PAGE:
Early Metabolic Markers of the Development of Dysglycemia and Type 2 Diabetes and Their Physiological Significance

  1. Walter E. Gall3
  1. 1Department of Internal Medicine, University of Pisa School of Medicine, Pisa, Italy
  2. 2National Research Council Institute of Biomedical Engineering, Padua, Italy
  3. 3Metabolon, Inc., Durham, North Carolina
  4. 4Institute of Bioinformatics and Systems Biology, Helmholtz Zentrum München, German Research Center for Environmental Health, Neuherberg, Germany
  5. 5Institute of Experimental Genetics, Genome Analysis Center, Helmholtz Zentrum München, German Research Center for Environmental Health, Neuherberg, Germany
  6. 6Department of Medicine, Helsinki University Central Hospital, and Research Program of Molecular Medicine, University of Helsinki, Helsinki, Finland
  7. 7Folkhalsan Research Centre, Helsinki, Finland
  8. 8Department of Clinical Sciences, Diabetes and Endocrinology, Lund University, Malmö, Sweden
  1. Corresponding author: Walter E. Gall, wgall{at}metabolon.com.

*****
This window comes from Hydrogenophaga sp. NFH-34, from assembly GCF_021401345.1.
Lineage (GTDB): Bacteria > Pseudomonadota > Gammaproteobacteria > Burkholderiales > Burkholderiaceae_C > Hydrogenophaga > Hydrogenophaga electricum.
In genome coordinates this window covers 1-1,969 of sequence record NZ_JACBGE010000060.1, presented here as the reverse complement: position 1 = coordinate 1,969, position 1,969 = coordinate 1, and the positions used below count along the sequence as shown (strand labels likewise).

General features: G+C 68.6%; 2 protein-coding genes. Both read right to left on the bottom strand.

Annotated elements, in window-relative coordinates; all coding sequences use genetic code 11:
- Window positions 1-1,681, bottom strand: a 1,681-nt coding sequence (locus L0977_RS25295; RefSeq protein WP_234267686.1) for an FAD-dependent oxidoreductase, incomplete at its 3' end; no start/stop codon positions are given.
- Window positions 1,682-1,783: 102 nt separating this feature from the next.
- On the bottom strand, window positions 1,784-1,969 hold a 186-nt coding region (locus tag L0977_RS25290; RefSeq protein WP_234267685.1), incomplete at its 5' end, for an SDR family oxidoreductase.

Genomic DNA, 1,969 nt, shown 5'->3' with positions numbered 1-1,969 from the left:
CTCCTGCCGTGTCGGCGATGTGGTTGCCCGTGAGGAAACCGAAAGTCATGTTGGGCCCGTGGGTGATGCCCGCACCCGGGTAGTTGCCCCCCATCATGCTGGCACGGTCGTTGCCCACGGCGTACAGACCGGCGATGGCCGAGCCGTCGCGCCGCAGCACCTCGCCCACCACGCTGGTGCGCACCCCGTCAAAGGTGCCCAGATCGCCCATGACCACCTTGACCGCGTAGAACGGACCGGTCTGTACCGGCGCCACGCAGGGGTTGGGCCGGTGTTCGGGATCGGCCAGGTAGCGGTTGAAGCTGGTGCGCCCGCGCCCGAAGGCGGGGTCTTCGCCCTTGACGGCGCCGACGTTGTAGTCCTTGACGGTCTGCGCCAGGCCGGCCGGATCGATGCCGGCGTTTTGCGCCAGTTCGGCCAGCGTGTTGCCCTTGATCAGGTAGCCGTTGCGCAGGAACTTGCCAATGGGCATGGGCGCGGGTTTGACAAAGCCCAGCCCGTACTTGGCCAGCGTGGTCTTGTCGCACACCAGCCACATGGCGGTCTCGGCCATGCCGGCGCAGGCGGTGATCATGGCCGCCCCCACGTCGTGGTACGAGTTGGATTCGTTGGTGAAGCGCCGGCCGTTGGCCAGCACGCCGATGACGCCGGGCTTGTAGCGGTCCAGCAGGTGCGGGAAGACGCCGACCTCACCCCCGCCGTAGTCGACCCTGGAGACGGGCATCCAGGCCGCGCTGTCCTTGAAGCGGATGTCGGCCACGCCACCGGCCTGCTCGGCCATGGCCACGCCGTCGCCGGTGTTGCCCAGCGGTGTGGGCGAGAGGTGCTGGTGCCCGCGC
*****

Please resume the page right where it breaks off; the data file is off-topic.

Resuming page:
Abstract

Metabolomic screening of fasting plasma from nondiabetic subjects identified α-hydroxybutyrate (α-HB) and linoleoyl-glycerophosphocholine (L-GPC) as joint markers of insulin resistance (IR) and glucose intolerance. To test the predictivity of α-HB and L-GPC for incident dysglycemia, α-HB and L-GPC measurements were obtained in two observational cohorts, comprising 1,261 nondiabetic participants from the Relationship between Insulin Sensitivity and Cardiovascular Disease (RISC) study and 2,580 from the Botnia Prospective Study, with 3-year and 9.5-year follow-up data, respectively. In both cohorts, α-HB was a positive correlate and L-GPC a negative correlate of insulin sensitivity, with α-HB reciprocally related to indices of β-cell function derived from the oral glucose tolerance test (OGTT). In follow-up, α-HB was a positive predictor (adjusted odds ratios 1.25 [95% CI 1.00–1.60] and 1.26 [1.07–1.48], respectively, for each standard deviation of predictor), and L-GPC was a negative predictor (0.64 [0.48–0.85] and 0.67 [0.54–0.84]) of dysglycemia (RISC) or type 2 diabetes (Botnia), independent of familial diabetes, sex, age, BMI, and fasting glucose. Corresponding areas under the receiver operating characteristic curve were 0.791 (RISC) and 0.783 (Botnia), similar in accuracy when substituting α-HB and L-GPC with 2-h OGTT glucose concentrations. When their activity was examined, α-HB inhibited and L-GPC stimulated glucose-induced insulin release in INS-1e cells. α-HB and L-GPC are independent predictors of worsening glucose tolerance, physiologically consistent with a joint signature of IR and β-cell dysfunction.

  • Received May 29, 2012.
  • Accepted September 4, 2012.

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  1. Diabetes vol. 62 no. 5 1730-1737
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